The August 2002 NYSE corporate governance proposals provided that director's fees were the only compensation an audit committee member could receive from the issuer. The April 2003 proposal now requires issuers to follow Section 301 of the Sarbanes-Oxley Act when determining whether audit committee members are independent.
The April 2003 proposal provides (subject to certain foreign private issuer exceptions) that each member of the audit committee must be financially literate or become financially literate within a reasonable period of time after his or her appointment. In addition, at least one member of the audit committee must have "accounting or related financial expertise" as determined by the board of directors. A board may presume that a person who meets the standards set forth in Item 401(e) of Regulation S-K has sufficient accounting or related financial expertise to meet the revised NYSE listing standards.
Regular Executive Sessions of Non-Management Directors
The August 2002 proposed listing standards, adopted in the April 2003 amendment, require each listed issuer to hold regular executive sessions of non-management directors and to disclose to interested parties the method by which they can directly communicate with the non-management directors. The April 2003 proposal provides that the communication process must also provide for confidentiality. The new confidentiality provisions in the proposed standards are designed to encourage important communication between interested parties and the board of directors regarding accounting or financial concerns and complaints. Under the April 2003 proposal, an issuer may implement the same type of process as the Sarbanes-Oxley mandated process for providing anonymous employee complaints regarding accounting or auditing concerns to the audit committee.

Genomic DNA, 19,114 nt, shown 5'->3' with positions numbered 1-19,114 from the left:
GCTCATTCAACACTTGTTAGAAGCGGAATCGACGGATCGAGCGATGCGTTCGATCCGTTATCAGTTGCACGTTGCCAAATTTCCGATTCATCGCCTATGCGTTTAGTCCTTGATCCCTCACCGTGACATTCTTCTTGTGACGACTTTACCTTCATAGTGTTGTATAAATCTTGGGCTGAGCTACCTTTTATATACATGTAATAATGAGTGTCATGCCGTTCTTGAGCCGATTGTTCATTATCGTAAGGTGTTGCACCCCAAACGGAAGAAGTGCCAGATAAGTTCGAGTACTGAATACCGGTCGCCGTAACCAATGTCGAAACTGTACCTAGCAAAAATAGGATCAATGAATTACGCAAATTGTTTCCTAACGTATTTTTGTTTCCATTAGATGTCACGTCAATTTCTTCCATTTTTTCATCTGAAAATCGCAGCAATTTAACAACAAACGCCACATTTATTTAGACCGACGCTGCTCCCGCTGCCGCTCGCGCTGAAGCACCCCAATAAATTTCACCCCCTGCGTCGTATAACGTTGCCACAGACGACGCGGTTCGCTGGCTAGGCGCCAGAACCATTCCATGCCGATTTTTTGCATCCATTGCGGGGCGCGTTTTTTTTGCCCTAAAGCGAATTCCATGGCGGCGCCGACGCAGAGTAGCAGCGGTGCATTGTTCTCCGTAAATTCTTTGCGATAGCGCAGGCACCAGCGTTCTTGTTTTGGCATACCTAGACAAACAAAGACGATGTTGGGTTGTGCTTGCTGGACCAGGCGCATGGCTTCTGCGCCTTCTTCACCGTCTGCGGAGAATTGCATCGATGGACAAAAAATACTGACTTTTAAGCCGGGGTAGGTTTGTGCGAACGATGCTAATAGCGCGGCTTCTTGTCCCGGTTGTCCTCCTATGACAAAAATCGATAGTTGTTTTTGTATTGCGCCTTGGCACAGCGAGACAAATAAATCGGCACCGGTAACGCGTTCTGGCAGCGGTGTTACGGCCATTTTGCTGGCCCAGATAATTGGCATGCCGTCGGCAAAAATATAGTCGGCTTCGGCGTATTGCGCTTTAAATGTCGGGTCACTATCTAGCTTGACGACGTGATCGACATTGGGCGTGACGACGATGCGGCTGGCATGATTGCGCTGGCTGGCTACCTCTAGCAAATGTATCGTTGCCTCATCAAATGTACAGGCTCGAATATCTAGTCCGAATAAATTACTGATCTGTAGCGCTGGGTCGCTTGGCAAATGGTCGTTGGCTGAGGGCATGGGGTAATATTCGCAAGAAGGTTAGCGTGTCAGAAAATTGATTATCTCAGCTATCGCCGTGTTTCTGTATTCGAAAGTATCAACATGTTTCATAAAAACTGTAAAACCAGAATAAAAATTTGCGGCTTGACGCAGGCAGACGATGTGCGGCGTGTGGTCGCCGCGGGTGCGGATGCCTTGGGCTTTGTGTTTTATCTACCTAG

Compensation Committee Duties
The April 2003 proposal provides that the compensation committee must have sole authority to determine CEO compensation, and (if other compensation issues are determined outside the compensation committee) the committee is required to make recommendations to the board with respect to non-CEO compensation and incentive compensation plans and equity-based plans.
Audit Committee Duties
The April 2003 proposal requires that audit committees of listed issuers follow the mandates set forth in Section 301 of the Sarbanes-Oxley Act.